I own a Canon S95, and am considering getting a newer model (e.g. Canon S110 or S120), and I'm comparing the specs. According to DPReview.com, the S95 has a maximum aperture of F2.0-F4.9, and the S110 has a maximum aperture of F2.0-F5.9. However, I know from using my S95 that I can get an aperture range of F2.0-F8.0. What is the story here? What's the difference between 'maximum aperture' and the aperture I can actually get? I would presume that if there were a maximum aperture, it would be a single number, e.g. maximum F2.0 or F1.4 for a much nicer lens. Why is there a range for the maximum aperture? And how can I effectively compare the specifications for the cameras?
The lower the number after the F, the more light gets into the camera. More light means - you can get away with shorter exposure times. - you have lower depth-of-field (which is a good thing in portrait shots)
The ranges given for the lenses are the values for the wide angle and the tele setting of the lens.
Generally you want the numbers to be as low as possible, because this is the MAXIMUM aperture. You can close the aperture to something like F/22 or F/30 with all the lenses.
Remember: the reason why bigger numbers mean less aperture is that this really is a ratio. F divided by 2.0 or something.
On a zoom lens, it's common for maximum aperture to vary from one end of the zoom range to the other. Typically, the largest aperture (smallest f-stop number) will be available at the wide end of the zoom range, and it will decrease throughout the range until it reaches the smallest maximum value (yes, it's sort of confusing) at the telephoto end of the zoom ranges.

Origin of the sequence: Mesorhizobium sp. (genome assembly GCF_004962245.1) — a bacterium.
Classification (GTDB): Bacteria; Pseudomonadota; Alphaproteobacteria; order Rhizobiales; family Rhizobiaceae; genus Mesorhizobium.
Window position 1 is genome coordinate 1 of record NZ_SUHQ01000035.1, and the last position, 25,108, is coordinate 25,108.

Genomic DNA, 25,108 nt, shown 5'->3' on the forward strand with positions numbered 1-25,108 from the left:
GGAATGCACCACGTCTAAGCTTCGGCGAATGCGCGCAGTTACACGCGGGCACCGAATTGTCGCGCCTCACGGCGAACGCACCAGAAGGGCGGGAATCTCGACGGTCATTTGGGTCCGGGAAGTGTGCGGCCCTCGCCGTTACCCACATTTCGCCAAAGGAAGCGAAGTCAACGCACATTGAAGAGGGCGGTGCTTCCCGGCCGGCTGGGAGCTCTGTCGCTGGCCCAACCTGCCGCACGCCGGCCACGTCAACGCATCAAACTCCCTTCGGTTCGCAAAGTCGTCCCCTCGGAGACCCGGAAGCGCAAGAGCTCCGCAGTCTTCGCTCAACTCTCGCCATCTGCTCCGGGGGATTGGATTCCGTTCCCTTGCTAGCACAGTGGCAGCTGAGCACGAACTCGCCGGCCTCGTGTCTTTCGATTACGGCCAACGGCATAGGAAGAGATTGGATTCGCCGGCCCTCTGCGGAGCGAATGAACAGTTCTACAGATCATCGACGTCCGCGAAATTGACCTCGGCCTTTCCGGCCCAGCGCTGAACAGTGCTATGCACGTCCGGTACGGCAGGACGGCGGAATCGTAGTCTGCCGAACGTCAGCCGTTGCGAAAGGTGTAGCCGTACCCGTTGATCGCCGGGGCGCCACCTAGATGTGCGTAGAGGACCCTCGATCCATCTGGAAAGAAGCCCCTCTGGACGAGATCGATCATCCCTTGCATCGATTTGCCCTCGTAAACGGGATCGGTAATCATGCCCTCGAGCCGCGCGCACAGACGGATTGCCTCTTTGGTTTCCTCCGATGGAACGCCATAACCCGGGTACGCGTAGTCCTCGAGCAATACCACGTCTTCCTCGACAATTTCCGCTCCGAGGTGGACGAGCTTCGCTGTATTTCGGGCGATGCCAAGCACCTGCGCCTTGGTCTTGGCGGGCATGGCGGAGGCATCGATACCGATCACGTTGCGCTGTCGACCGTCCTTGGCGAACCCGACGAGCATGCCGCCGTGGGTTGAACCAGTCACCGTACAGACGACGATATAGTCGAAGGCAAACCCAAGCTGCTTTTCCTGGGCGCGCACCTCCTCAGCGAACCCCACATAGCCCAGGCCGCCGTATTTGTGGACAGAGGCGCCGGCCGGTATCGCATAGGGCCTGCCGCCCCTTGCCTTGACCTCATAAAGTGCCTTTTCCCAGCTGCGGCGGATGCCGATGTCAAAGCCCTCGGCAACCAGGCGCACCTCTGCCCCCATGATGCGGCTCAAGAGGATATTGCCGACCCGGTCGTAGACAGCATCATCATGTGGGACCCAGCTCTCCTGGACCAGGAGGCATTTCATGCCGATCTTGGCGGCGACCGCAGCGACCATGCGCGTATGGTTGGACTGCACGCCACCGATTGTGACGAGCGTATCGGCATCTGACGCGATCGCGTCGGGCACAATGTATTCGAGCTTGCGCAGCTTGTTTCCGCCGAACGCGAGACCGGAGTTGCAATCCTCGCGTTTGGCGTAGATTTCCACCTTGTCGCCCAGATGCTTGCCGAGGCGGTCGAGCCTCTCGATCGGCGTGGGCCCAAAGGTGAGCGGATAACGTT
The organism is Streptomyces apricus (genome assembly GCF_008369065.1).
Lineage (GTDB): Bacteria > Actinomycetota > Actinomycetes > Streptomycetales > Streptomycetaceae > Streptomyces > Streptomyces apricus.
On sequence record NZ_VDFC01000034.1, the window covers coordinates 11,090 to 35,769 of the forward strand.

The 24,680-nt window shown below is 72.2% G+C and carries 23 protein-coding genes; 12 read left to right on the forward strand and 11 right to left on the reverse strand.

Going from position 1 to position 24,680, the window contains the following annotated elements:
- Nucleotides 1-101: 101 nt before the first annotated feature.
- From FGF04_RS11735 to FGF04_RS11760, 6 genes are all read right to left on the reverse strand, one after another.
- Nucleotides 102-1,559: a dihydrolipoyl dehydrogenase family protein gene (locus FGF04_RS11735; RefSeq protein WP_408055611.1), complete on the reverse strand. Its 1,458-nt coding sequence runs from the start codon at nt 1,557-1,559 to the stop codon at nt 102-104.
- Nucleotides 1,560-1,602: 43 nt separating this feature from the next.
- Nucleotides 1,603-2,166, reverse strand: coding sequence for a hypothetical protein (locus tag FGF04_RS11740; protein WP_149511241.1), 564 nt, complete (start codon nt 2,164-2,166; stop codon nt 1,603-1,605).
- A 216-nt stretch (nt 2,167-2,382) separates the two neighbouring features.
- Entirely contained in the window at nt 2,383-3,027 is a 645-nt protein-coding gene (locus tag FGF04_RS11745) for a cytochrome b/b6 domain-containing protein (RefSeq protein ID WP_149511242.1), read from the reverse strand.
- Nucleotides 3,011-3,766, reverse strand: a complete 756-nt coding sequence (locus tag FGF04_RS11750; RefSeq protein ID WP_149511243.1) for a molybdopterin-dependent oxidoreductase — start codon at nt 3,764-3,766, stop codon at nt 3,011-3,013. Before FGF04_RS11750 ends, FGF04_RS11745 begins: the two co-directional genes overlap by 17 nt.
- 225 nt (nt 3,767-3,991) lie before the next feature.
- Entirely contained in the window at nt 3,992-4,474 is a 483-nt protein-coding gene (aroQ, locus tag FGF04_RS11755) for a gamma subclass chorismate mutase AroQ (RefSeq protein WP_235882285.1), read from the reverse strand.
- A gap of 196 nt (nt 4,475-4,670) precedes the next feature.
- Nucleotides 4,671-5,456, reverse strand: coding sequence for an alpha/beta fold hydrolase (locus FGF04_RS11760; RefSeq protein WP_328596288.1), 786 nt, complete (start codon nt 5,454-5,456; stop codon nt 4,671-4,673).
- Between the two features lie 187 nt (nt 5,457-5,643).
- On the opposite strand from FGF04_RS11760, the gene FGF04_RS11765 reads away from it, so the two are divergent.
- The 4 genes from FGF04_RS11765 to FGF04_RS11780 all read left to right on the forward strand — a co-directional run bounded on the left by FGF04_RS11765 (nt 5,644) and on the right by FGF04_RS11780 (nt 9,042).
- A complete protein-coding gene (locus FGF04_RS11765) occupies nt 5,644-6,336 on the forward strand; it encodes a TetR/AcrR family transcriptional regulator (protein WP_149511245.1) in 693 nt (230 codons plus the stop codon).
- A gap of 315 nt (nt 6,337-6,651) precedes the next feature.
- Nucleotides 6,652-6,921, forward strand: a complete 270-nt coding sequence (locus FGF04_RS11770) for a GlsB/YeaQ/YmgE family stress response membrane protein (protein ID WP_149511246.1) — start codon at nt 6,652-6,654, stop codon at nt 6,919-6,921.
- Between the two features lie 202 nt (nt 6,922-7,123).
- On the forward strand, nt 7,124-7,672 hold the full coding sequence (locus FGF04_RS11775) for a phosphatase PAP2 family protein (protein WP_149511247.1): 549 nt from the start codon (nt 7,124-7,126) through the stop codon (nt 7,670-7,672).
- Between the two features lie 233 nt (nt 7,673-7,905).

In your example, the f/8 end of the aperture range is achieved by stopping down the lens -- this value can also vary through the zoom range, but it's less common, and typically isn't as closely scrutinized since people tend to be more interested in wide apertures for letting in lots of light.
Although your example deals with a lens that's fixed to the camera, this variance of maximum aperture across the zoom range happens with interchangeable lenses, too. One of the hallmarks of higher-end zooms, in fact, is a "fixed maximum aperture", which you'll see expressed with a single f-stop value.
 As a final note, prime lenses (lenses that don't zoom), have a single value for maximum aperture intrinsically, because the lens has only one focal length.
The aperture (the hole inside the lens through which the light passes) can be made very small, but has a limit to how big it can get. The f/ number range given with a camera is the range for furthest open that the lens can get. It is given as a range because when the lens is wide (at short focal lengths) the f/number is smaller than when the lens is zoomed in (long focal lengths).
An f/2 - 5.9 lens does not mean that you can only put the aperture to f/5.9, but rather than when you are at the widest point, you can open the lens to f/2, but when you are zoomed all the way in you can only open it up to f/5.9.